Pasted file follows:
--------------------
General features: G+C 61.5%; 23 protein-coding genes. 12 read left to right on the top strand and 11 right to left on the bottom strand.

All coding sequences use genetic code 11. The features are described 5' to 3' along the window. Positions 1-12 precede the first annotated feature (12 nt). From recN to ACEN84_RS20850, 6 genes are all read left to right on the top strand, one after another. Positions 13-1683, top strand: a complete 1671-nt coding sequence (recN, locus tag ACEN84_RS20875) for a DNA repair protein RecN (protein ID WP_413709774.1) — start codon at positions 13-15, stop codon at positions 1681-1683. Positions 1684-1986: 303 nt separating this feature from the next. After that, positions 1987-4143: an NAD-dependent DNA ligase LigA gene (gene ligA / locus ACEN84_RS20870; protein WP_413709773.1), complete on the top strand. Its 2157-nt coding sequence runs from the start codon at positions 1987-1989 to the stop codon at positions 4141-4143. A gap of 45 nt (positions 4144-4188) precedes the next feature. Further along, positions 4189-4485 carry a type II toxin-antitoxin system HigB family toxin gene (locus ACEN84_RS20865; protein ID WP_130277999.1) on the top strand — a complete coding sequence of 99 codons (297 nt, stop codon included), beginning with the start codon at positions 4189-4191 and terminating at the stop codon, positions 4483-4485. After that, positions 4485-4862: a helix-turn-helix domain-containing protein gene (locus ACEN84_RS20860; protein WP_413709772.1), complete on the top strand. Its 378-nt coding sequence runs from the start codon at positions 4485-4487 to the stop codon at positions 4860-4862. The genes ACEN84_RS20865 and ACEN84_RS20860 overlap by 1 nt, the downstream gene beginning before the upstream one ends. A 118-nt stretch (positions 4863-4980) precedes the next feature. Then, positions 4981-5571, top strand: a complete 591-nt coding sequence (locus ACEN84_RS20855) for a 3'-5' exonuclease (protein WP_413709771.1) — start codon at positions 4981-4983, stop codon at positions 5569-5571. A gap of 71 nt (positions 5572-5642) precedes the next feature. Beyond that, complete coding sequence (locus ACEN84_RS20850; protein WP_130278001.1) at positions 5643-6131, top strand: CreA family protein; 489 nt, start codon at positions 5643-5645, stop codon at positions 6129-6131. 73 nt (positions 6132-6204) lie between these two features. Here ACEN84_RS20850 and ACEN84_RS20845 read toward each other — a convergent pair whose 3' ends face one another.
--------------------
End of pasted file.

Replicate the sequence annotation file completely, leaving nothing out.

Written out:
General features: G+C 61.5%; 23 protein-coding genes. 12 read left to right on the top strand and 11 right to left on the bottom strand.

All coding sequences use genetic code 11. The features are described 5' to 3' along the window. Positions 1-12 precede the first annotated feature (12 nt). From recN to ACEN84_RS20850, 6 genes are all read left to right on the top strand, one after another. Positions 13-1683, top strand: a complete 1671-nt coding sequence (recN, locus tag ACEN84_RS20875) for a DNA repair protein RecN (protein ID WP_413709774.1) — start codon at positions 13-15, stop codon at positions 1681-1683. Positions 1684-1986: 303 nt separating this feature from the next. After that, positions 1987-4143: an NAD-dependent DNA ligase LigA gene (gene ligA / locus ACEN84_RS20870; protein WP_413709773.1), complete on the top strand. Its 2157-nt coding sequence runs from the start codon at positions 1987-1989 to the stop codon at positions 4141-4143. A gap of 45 nt (positions 4144-4188) precedes the next feature. Further along, positions 4189-4485 carry a type II toxin-antitoxin system HigB family toxin gene (locus ACEN84_RS20865; protein ID WP_130277999.1) on the top strand — a complete coding sequence of 99 codons (297 nt, stop codon included), beginning with the start codon at positions 4189-4191 and terminating at the stop codon, positions 4483-4485. After that, positions 4485-4862: a helix-turn-helix domain-containing protein gene (locus ACEN84_RS20860; protein WP_413709772.1), complete on the top strand. Its 378-nt coding sequence runs from the start codon at positions 4485-4487 to the stop codon at positions 4860-4862. The genes ACEN84_RS20865 and ACEN84_RS20860 overlap by 1 nt, the downstream gene beginning before the upstream one ends. A 118-nt stretch (positions 4863-4980) precedes the next feature. Then, positions 4981-5571, top strand: a complete 591-nt coding sequence (locus ACEN84_RS20855) for a 3'-5' exonuclease (protein WP_413709771.1) — start codon at positions 4981-4983, stop codon at positions 5569-5571. A gap of 71 nt (positions 5572-5642) precedes the next feature. Beyond that, complete coding sequence (locus ACEN84_RS20850; protein WP_130278001.1) at positions 5643-6131, top strand: CreA family protein; 489 nt, start codon at positions 5643-5645, stop codon at positions 6129-6131. 73 nt (positions 6132-6204) lie between these two features. Here ACEN84_RS20850 and ACEN84_RS20845 read toward each other — a convergent pair whose 3' ends face one another.